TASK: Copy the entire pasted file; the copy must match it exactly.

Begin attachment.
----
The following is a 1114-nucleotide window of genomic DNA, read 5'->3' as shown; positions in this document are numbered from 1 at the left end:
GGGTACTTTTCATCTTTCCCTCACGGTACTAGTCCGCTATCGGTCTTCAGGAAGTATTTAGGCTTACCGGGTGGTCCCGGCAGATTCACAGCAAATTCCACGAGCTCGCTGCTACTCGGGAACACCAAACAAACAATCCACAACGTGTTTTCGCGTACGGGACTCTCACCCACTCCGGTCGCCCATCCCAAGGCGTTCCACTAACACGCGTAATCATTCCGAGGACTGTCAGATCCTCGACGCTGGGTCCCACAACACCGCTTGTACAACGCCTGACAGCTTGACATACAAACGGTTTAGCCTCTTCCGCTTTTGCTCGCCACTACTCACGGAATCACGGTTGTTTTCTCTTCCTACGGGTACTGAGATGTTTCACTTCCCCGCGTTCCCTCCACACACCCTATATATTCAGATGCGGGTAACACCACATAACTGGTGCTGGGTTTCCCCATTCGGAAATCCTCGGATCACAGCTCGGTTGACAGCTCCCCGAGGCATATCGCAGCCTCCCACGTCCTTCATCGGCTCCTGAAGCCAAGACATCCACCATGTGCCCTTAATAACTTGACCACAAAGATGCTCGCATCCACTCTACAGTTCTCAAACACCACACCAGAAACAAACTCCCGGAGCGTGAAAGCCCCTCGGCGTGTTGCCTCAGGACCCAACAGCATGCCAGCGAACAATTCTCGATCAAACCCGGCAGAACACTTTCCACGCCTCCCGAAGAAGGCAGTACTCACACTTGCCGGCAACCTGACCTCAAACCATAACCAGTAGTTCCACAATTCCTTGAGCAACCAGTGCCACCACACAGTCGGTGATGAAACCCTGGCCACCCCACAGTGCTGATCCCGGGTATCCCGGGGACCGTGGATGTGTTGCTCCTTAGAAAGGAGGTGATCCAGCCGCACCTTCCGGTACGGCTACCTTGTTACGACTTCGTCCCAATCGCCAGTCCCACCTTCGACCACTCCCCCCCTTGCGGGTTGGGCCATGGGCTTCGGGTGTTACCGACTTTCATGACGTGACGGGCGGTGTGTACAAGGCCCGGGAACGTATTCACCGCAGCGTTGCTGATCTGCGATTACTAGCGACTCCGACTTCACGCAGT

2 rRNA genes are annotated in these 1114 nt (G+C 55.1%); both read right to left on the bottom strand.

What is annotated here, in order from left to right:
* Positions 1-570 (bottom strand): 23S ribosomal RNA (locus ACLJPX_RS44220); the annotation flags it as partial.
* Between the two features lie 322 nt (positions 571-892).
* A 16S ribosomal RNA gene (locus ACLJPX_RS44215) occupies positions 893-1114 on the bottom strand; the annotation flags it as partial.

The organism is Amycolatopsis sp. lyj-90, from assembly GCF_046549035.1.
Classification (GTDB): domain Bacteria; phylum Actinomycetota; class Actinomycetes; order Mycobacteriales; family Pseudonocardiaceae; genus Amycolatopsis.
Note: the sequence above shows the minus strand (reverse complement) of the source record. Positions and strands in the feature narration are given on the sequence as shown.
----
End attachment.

The following is a 1114-nucleotide window of genomic DNA, read 5'->3' as shown; positions in this document are numbered from 1 at the left end:
GGGTACTTTTCATCTTTCCCTCACGGTACTAGTCCGCTATCGGTCTTCAGGAAGTATTTAGGCTTACCGGGTGGTCCCGGCAGATTCACAGCAAATTCCACGAGCTCGCTGCTACTCGGGAACACCAAACAAACAATCCACAACGTGTTTTCGCGTACGGGACTCTCACCCACTCCGGTCGCCCATCCCAAGGCGTTCCACTAACACGCGTAATCATTCCGAGGACTGTCAGATCCTCGACGCTGGGTCCCACAACACCGCTTGTACAACGCCTGACAGCTTGACATACAAACGGTTTAGCCTCTTCCGCTTTTGCTCGCCACTACTCACGGAATCACGGTTGTTTTCTCTTCCTACGGGTACTGAGATGTTTCACTTCCCCGCGTTCCCTCCACACACCCTATATATTCAGATGCGGGTAACACCACATAACTGGTGCTGGGTTTCCCCATTCGGAAATCCTCGGATCACAGCTCGGTTGACAGCTCCCCGAGGCATATCGCAGCCTCCCACGTCCTTCATCGGCTCCTGAAGCCAAGACATCCACCATGTGCCCTTAATAACTTGACCACAAAGATGCTCGCATCCACTCTACAGTTCTCAAACACCACACCAGAAACAAACTCCCGGAGCGTGAAAGCCCCTCGGCGTGTTGCCTCAGGACCCAACAGCATGCCAGCGAACAATTCTCGATCAAACCCGGCAGAACACTTTCCACGCCTCCCGAAGAAGGCAGTACTCACACTTGCCGGCAACCTGACCTCAAACCATAACCAGTAGTTCCACAATTCCTTGAGCAACCAGTGCCACCACACAGTCGGTGATGAAACCCTGGCCACCCCACAGTGCTGATCCCGGGTATCCCGGGGACCGTGGATGTGTTGCTCCTTAGAAAGGAGGTGATCCAGCCGCACCTTCCGGTACGGCTACCTTGTTACGACTTCGTCCCAATCGCCAGTCCCACCTTCGACCACTCCCCCCCTTGCGGGTTGGGCCATGGGCTTCGGGTGTTACCGACTTTCATGACGTGACGGGCGGTGTGTACAAGGCCCGGGAACGTATTCACCGCAGCGTTGCTGATCTGCGATTACTAGCGACTCCGACTTCACGCAGT

2 rRNA genes are annotated in these 1114 nt (G+C 55.1%); both read right to left on the bottom strand.

What is annotated here, in order from left to right:
* Positions 1-570 (bottom strand): 23S ribosomal RNA (locus ACLJPX_RS44220); the annotation flags it as partial.
* Between the two features lie 322 nt (positions 571-892).
* A 16S ribosomal RNA gene (locus ACLJPX_RS44215) occupies positions 893-1114 on the bottom strand; the annotation flags it as partial.

The organism is Amycolatopsis sp. lyj-90, from assembly GCF_046549035.1.
Classification (GTDB): domain Bacteria; phylum Actinomycetota; class Actinomycetes; order Mycobacteriales; family Pseudonocardiaceae; genus Amycolatopsis.
Note: the sequence above shows the minus strand (reverse complement) of the source record. Positions and strands in the feature narration are given on the sequence as shown.